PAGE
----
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stages of a criminal case jacobo roffe cattan 10 b

Thursday, December 1, 2011


ARREST

arrest is when a police officer places a person under arrest,An "arrest" occurs when a person has been taken into police custody and is no longer free. the arrest is complete when a police officer tells somone he is under arrest

Thursday, December 1, 2011


Booking and bail

After a suspect is arrested the next step is putting the person into police custody, and determine if hi or she are eligible to release from custody for an amount of money

Thursday, December 1, 2011


Arraignment After arrest and booking the next step is arraignment when the accused is called before a criminal court judge,and the judge reads the criminal charge(s) against the person(x) Asks the defendant if he or she has an attorney, or needs the assistance of a court-appointed attorney;Asks the defendant how he or she answers, or "pleads to", the criminal charges -- "guilty," "not guilty," or "no contest"; Decides whether to alter the bail amount or to release the defendant on his or her own recognizance Announces dates of future proceedings in the case, such as the preliminary hearing , pre trail motion , and trial.

Thursday, December 1, 2011


plea bargain many criminal cases en up in plea bargain, usually is before trial. a plea bargain is when the defendant agrees to one or more charges(often is a lesser charges than the one they could have in trial)

Thursday, December 1, 2011


trial when the defendant is charged with a crime and he docent agree to the plea bargain the next step is trial. a trial is a moderated discussion where theres a judge and a jury that decides if the defendant is guilty or not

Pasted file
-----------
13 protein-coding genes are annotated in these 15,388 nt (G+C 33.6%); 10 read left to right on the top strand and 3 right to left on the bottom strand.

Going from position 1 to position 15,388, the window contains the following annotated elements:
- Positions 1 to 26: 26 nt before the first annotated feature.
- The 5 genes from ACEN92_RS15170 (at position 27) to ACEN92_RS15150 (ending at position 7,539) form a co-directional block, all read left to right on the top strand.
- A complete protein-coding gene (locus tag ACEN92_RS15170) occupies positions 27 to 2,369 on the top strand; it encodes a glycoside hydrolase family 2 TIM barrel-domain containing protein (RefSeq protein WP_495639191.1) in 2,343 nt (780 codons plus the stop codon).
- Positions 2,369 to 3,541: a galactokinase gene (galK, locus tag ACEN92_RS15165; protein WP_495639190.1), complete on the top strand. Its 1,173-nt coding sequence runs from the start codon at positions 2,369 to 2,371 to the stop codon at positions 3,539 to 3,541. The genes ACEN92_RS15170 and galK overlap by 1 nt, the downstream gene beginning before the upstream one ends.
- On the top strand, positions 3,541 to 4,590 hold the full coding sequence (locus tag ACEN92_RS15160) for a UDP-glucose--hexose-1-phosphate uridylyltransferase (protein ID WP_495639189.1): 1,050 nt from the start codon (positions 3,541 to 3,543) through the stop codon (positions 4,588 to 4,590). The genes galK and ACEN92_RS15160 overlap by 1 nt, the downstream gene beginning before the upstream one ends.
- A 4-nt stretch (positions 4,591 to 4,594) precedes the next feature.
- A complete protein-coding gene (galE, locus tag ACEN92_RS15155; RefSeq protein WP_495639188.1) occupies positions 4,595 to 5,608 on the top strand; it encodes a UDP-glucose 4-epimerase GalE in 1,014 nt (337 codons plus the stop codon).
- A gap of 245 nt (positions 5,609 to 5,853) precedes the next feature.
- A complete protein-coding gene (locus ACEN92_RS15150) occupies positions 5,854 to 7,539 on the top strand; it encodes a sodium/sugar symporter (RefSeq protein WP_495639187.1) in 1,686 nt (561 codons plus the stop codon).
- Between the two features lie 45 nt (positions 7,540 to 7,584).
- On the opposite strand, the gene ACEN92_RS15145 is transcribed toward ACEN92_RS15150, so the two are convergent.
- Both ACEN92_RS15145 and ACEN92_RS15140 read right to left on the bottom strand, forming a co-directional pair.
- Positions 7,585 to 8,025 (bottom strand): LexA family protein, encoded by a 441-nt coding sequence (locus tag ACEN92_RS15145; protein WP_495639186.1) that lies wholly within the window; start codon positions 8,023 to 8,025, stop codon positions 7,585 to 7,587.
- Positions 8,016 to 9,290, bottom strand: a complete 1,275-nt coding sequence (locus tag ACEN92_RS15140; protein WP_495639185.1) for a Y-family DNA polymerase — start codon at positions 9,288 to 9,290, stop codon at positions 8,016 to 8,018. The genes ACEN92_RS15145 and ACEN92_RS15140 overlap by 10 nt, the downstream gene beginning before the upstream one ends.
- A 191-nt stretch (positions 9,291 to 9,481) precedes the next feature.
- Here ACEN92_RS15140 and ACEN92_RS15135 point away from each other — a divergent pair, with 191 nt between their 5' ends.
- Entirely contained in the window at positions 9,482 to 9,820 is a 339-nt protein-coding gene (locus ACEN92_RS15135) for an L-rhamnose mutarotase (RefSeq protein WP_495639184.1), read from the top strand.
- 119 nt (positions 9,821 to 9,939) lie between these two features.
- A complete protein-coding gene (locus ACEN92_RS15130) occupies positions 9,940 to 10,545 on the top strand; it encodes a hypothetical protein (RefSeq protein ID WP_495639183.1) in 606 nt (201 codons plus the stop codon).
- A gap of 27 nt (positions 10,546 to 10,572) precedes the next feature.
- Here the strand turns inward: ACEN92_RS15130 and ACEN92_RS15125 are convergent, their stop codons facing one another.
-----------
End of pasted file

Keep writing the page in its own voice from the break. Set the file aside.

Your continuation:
Thursday, December 1, 2011


sentencing

after a defendant pleads guilty or, or goes to trial, the judge and the jury will diced on the appropriated punishment for that case

Thursday, December 1, 2011


appeal

• after the sentencing the case is not over the defendant can appeal to have a lesser charge • In an appeal, the defendant (now called the "appellant") argues that, based on key legal mistakes which affected the jury's decision, and can get re sentenced or re tried

Thursday, December 1, 2011


courtroom dictionary jacobo roffe cattan 10 b

Thursday, December 1, 2011


COURTROOM  VOCABULARY  WORDS

 Acqui4al:  A  legal  determina?on  that  a  person  who  has  been  charged  with  a  crime  is  innocent. Adjudicate:  To  decide  judicially  in  court.   Appeal:  A  request  for  a  higher  court  to  review  a  decision  made  by  a  lower  court. Arraignment:   When  the   accused  is  brought  before  the  court  to  hear  the  charges   against  him  or  her.  They  plead   guilty  or  not  guilty  at  this  ?me. Bail:  Security  (usually  money)  to  insure  that  the  accused  person  appear  at  trial. Convic?on:  The  result  of  a  criminal  trial  in  which  a  person  is  found  guilty. Cross-­‐examina?on:  The  ques?oning  of  a  witness  by  the  lawyer  for  the  opposing  side.

Thursday, December 1, 2011


Direct-­‐examina?on:  The  first  ques?oning  in  a  trial  of  a  witness  by  the  lawyer  who  called  that  witness. Docket:  A  wri4en  list  of  all  important  acts  done  in  court  with  regard  to  an  individual  case  from  the  beginning  to  end. Ex  Parte:  By,   or   for,   or   on  the   request  of  one  party  only,  without  no?ce  to  any  other  party.  Hearing:  A   court   proceeding   before  or  aUer  the  trial  of  a  lawsuit. Indictment:  An  accusa?on  of  a  crime,  made  against  a  person  by  a  grand  jury  upon  the  request  of  a  prosecutor. Informa?on:  An  accusa?on  of  a  crime,  made  against  a  person  by  the  prosecutor.   Judgment:  The  decision  of  a  court  of  law. Mistrial:  A  trial  that  becomes  invalid,  is  essen?ally  canceled,  because  of  a  mistake  in  procedure.

Thursday, December 1, 2011


Mo?on:  How  a  lawyer  asks  the  judge  to  make  a  decision.